On the brink of a new year, a note from Being Patient Founder and Editor-in-Chief Deborah Kan.
As I reflect on 2021, I will remember not only the changes that the COVID pandemic brought upon us, but also the progress we are making in understanding Alzheimer’s. Although we still don’t have a cure, I am encouraged by the fact that research is taking a much less myopic approach to dissecting a disease we haven’t been able to solve in over a century.
This year we saw the landscape of research expand more outside the historically favored target of beta-amyloid. More experimental drugs are targeting biomarkers like inflammation, tau, and even infectious pathogens. Researchers are exploring the potential of repurposing psychiatric drugs to target the disease’s behavioral symptoms.
This year also marked the FDA’s approval of Aduhelm, hailed as the first disease-modifying treatment for Alzheimer’s. The regulatory path to approval was a rocky one to say the least, and we still don’t fully understand if clearing beta-amyloid plaque from the brain could prevent cognitive decline. But in a way, Aduhelm has paved the way for other “mab” drugs — monoclonal antibody therapies, also known as anti-amyloids — that employ our immune system to clean up beta-amyloid. Hopefully we will be able to determine efficacy of these drugs in 2022, as more clinical trials progress.
I am grateful to all in our community for sharing your thoughts and comments, and, always, for asking us smart questions. It’s becoming increasingly clear that, when we explain the research to you, some of you want to know more about research participation. I find it frustrating that so many people have asked us how to get into a specific trial when we write about it, yet we aren’t able to help or assist you along the way … but soon, we will!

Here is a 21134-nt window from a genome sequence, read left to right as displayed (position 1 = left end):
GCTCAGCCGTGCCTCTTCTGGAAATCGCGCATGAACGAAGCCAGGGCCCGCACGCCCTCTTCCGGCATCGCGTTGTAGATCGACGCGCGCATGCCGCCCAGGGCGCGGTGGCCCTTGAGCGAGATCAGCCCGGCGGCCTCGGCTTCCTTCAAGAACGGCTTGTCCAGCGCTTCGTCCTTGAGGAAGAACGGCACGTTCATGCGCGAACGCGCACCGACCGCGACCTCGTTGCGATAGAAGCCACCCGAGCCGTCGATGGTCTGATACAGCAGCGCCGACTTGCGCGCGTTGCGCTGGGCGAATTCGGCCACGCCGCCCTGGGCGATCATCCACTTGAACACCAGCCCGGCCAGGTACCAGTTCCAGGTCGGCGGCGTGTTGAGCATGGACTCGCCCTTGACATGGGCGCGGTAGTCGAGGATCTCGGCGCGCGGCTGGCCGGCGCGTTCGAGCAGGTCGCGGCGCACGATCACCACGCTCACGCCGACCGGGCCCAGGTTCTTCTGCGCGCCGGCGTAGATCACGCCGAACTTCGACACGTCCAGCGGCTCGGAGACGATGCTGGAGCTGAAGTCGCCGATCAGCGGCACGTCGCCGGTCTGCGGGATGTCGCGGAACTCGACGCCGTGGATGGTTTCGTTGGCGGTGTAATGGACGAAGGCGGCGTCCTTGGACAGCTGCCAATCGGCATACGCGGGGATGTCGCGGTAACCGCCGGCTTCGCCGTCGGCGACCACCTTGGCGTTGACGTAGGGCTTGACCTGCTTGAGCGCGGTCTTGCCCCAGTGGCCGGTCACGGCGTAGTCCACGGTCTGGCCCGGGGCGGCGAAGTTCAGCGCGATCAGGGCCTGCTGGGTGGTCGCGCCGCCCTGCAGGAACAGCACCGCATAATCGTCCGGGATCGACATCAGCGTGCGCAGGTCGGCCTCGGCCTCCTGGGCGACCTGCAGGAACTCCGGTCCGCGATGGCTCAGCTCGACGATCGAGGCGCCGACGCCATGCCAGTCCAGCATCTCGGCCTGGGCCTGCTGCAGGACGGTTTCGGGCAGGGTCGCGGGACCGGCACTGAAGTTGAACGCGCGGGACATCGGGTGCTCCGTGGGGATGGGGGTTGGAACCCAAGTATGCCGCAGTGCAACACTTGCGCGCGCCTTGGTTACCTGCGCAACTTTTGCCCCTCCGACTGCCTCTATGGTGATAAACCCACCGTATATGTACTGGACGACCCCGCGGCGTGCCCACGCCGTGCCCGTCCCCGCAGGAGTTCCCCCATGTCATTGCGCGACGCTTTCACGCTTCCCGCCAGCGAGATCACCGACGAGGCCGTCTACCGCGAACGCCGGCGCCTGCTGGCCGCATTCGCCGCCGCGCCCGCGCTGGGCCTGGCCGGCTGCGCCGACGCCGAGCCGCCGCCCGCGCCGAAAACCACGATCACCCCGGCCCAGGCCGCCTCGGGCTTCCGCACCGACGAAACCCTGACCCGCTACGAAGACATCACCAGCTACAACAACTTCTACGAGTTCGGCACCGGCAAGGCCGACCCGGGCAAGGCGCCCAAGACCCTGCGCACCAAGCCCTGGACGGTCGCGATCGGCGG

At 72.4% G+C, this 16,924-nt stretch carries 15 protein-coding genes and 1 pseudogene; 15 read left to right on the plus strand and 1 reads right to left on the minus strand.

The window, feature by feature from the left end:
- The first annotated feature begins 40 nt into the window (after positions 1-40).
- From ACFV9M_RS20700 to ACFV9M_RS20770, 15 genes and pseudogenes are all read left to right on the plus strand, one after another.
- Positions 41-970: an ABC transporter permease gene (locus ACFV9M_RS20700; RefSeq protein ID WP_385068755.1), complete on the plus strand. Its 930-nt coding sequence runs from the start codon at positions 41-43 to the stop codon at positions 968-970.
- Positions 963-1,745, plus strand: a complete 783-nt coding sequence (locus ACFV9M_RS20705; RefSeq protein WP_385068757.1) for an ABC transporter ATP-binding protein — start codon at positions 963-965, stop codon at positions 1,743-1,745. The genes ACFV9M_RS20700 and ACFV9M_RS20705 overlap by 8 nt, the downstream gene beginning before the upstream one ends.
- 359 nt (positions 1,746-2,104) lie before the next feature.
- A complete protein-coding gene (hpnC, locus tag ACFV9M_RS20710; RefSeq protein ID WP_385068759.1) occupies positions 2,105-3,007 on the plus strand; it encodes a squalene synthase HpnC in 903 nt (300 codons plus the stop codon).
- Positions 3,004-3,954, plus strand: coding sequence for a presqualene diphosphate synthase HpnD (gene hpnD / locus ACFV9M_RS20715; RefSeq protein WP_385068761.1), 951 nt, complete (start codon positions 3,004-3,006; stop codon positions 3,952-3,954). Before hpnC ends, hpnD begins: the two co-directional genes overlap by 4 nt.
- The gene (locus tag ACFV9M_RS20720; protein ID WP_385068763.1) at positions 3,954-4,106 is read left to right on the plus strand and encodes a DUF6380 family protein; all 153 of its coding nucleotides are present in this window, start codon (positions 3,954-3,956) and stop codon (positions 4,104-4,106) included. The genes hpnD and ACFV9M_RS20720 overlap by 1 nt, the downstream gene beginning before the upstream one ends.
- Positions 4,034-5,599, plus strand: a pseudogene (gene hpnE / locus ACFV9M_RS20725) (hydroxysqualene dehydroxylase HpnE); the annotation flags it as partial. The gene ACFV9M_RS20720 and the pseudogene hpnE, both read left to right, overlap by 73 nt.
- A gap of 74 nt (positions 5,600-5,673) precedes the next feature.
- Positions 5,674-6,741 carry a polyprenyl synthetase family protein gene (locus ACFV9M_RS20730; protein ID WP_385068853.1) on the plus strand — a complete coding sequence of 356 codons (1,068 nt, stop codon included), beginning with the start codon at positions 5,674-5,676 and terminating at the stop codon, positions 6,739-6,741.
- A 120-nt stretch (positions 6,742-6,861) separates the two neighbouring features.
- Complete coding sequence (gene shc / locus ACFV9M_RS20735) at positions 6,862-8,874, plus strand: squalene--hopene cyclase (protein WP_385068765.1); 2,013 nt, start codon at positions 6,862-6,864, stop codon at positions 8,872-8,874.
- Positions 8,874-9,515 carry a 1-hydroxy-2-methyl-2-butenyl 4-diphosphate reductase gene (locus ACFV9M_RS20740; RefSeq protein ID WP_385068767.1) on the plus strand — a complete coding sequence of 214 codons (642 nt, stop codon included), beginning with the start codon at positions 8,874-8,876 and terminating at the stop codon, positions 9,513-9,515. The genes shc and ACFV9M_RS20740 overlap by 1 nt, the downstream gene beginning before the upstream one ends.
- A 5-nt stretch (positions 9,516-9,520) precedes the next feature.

Being Patient has some exciting initiatives coming up in 2022, including the launch of a clinical trials course curriculum — a crash course of sorts, to teach you more about the landscape of research and understand if participating in a trial is right for you. Our mission is to create a better resource for all of you, whether you or a loved one of yours is living with dementia, or whether you have genetic biomarkers and want to be part of the search for better treatments and for a cure.
As the daughter of a mother with Alzheimer’s and a geneticist father, I believe that finding a cure has to be a partnership between people and science. Independent journalism is our way of bridging that gap and giving you a trusted resource to make this journey a little easier.
With gratitude for your trust and with hope for the coming year,